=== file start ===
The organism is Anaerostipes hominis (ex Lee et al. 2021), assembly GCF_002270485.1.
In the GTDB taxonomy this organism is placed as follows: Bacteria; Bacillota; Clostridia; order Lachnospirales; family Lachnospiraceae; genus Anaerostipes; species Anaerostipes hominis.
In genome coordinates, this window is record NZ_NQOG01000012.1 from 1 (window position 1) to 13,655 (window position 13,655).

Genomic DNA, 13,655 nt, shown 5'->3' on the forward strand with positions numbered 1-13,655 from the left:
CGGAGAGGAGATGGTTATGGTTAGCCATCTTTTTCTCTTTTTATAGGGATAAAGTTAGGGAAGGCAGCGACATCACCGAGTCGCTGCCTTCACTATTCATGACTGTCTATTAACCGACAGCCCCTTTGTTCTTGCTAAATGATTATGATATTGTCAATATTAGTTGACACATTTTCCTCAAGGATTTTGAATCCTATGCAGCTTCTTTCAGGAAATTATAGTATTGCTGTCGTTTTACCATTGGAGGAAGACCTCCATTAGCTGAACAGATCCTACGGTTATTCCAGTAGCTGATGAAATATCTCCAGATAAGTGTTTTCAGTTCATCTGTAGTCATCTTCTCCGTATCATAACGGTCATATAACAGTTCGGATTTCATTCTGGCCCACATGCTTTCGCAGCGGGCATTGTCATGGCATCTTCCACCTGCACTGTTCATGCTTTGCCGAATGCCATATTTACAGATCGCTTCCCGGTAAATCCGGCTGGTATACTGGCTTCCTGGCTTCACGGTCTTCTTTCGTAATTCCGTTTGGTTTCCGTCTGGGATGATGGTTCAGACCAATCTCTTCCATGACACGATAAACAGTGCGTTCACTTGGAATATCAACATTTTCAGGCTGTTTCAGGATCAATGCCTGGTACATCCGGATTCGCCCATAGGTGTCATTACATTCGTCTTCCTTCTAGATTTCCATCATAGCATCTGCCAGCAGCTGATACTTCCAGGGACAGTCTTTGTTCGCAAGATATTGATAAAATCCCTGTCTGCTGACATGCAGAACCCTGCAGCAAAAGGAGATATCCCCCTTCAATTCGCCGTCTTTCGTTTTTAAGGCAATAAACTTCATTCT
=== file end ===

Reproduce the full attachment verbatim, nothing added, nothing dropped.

The organism is Anaerostipes hominis (ex Lee et al. 2021), assembly GCF_002270485.1.
In the GTDB taxonomy this organism is placed as follows: Bacteria; Bacillota; Clostridia; order Lachnospirales; family Lachnospiraceae; genus Anaerostipes; species Anaerostipes hominis.
In genome coordinates, this window is record NZ_NQOG01000012.1 from 1 (window position 1) to 13,655 (window position 13,655).

Genomic DNA, 13,655 nt, shown 5'->3' on the forward strand with positions numbered 1-13,655 from the left:
CGGAGAGGAGATGGTTATGGTTAGCCATCTTTTTCTCTTTTTATAGGGATAAAGTTAGGGAAGGCAGCGACATCACCGAGTCGCTGCCTTCACTATTCATGACTGTCTATTAACCGACAGCCCCTTTGTTCTTGCTAAATGATTATGATATTGTCAATATTAGTTGACACATTTTCCTCAAGGATTTTGAATCCTATGCAGCTTCTTTCAGGAAATTATAGTATTGCTGTCGTTTTACCATTGGAGGAAGACCTCCATTAGCTGAACAGATCCTACGGTTATTCCAGTAGCTGATGAAATATCTCCAGATAAGTGTTTTCAGTTCATCTGTAGTCATCTTCTCCGTATCATAACGGTCATATAACAGTTCGGATTTCATTCTGGCCCACATGCTTTCGCAGCGGGCATTGTCATGGCATCTTCCACCTGCACTGTTCATGCTTTGCCGAATGCCATATTTACAGATCGCTTCCCGGTAAATCCGGCTGGTATACTGGCTTCCTGGCTTCACGGTCTTCTTTCGTAATTCCGTTTGGTTTCCGTCTGGGATGATGGTTCAGACCAATCTCTTCCATGACACGATAAACAGTGCGTTCACTTGGAATATCAACATTTTCAGGCTGTTTCAGGATCAATGCCTGGTACATCCGGATTCGCCCATAGGTGTCATTACATTCGTCTTCCTTCTAGATTTCCATCATAGCATCTGCCAGCAGCTGATACTTCCAGGGACAGTCTTTGTTCGCAAGATATTGATAAAATCCCTGTCTGCTGACATGCAGAACCCTGCAGCAAAAGGAGATATCCCCCTTCAATTCGCCGTCTTTCGTTTTTAAGGCAATAAACTTCATTCT